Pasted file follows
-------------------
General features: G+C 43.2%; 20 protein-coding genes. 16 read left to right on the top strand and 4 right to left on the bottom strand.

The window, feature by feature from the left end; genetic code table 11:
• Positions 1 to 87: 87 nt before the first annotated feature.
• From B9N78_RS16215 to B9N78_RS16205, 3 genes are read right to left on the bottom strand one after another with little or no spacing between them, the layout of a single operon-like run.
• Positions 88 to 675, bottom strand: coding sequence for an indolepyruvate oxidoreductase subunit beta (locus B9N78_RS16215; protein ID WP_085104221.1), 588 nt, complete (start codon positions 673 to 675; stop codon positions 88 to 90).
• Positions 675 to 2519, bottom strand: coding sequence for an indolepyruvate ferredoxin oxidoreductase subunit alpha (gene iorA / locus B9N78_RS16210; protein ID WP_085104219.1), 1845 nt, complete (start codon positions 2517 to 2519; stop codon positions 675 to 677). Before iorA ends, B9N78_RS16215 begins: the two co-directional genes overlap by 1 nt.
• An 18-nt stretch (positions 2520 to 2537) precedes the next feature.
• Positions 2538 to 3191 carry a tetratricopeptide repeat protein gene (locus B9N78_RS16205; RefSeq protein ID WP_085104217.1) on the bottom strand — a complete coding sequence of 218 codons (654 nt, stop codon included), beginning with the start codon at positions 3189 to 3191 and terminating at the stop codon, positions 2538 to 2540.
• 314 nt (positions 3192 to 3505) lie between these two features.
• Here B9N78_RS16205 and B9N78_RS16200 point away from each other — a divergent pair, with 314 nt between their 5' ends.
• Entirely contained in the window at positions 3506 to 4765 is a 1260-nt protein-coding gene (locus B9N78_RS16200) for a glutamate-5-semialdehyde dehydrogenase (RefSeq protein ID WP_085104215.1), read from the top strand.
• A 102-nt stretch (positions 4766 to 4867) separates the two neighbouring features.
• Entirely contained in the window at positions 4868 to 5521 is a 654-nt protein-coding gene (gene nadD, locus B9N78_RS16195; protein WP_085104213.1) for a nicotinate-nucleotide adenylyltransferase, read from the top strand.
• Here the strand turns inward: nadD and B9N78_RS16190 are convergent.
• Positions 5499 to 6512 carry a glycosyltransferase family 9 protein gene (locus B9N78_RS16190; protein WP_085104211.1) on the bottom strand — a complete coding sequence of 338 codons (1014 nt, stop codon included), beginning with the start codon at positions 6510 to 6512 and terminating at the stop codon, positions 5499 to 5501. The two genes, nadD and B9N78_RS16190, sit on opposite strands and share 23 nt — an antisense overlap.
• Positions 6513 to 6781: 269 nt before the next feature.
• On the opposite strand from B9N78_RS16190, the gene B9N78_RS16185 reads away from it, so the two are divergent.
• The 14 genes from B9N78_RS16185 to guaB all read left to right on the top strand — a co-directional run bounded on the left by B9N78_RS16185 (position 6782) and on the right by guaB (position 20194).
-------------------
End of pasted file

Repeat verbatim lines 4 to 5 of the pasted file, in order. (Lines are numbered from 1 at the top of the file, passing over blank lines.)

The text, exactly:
• From B9N78_RS16215 to B9N78_RS16205, 3 genes are read right to left on the bottom strand one after another with little or no spacing between them, the layout of a single operon-like run.
• Positions 88 to 675, bottom strand: coding sequence for an indolepyruvate oxidoreductase subunit beta (locus B9N78_RS16215; protein ID WP_085104221.1), 588 nt, complete (start codon positions 673 to 675; stop codon positions 88 to 90).